Sweet & Spicy Pickled Green Tomatoes

Oh my friend, let me tell you that you ain't never had a pickled green tomatoes recipe like this one.  Well, maybe you have, but I haven't.  I got the recipe over the phone from a farmer who said it was his grandmother's recipe.  He said she was probably turning over in her grave because he was giving away her recipes.  I can just see her right now.   She's doing cartwheels as I post her recipe on the internet! OOWee! Well, that's alright.  Good recipes are suppose to live on, not die with their makers. Anyhoo.  I had fun making up this batch of pickled green tomaters.  The hardest part was waitin' three weeks before I could open the jars to taste them.  It was stressed to me the importance of letting the peppers, carrots and red bell pepper marry up with each other for a good while before eating.  And I'm so glad I waited.  If I had known those carrots were going to ROCK like they did, I would have put a whole more carrot sticks in the jars.  Mercy are they good!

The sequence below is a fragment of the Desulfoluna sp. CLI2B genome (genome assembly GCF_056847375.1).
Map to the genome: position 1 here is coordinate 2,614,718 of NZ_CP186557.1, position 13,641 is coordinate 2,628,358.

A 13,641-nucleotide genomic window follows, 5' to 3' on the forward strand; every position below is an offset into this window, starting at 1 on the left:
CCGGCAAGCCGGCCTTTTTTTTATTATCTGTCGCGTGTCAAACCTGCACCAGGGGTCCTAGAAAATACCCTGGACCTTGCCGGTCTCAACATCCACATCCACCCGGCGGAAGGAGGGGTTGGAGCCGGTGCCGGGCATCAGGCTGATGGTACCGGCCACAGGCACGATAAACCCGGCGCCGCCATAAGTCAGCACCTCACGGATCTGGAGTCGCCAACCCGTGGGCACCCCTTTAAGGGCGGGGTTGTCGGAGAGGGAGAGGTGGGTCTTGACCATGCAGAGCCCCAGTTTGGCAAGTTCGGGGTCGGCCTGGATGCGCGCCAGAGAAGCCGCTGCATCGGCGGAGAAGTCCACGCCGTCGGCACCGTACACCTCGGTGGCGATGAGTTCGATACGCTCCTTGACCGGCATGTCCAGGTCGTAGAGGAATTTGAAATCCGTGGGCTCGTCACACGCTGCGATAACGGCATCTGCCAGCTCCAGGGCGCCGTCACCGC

HERE'S ALL IT TAKES TO MAKE A BATCH

Makes 9 pints

  • 2 gallons green tomatoes, cut into wedges
  • 1/2 gallon white onions, thinly sliced
  • 1 pint small Serrano or jalapeño peppers, whole or cut in half & seeded
  • 6 cups granulated sugar
  • 6 cups white vinegar
  • 1/4 cup table salt
  • 1/4 cup fresh ground pepper
  • 3 to 5 carrots, scraped and cut into matchsticks or medallions
  • 2 red bell peppers, cut into strips, squares or diamonds, whatever you desire

Put the green tomatoes, onions, and serrano peppers in a large pot.  Bring to a boil then count off 5 minutes.  Transfer hot vegetables to hot canning jars. Tuck the carrots and bell peppers around the edges, as many as can fit. Seal and process in waterbath canner for 5 minutes.  After the jars have cooled for 24 hours, check to make sure they have a good seal before storing in a cool, dark place. It's best to wait at least 3 weeks before poppin' the lid on a jar for good eatin'.  It's really worth it to wait 2 months.  These sweet and spicy tomatoes keep gettin' better the longer they set.

SOMETHING I LEARNED FROM THE FARMER'S WIFE

To measure out 2 gallons of green tomatoes cut into wedges:  cut the top off a one gallon vinegar jug.  Fill the jug and you've got 1 gallon! I learned this from the farmer's wife.  She's pickled this recipe plenty and she knows what's she's talking about.

Below is a picture of the TOMATOES, ONIONS and HOT PEPPERS ready to cook in the pot.

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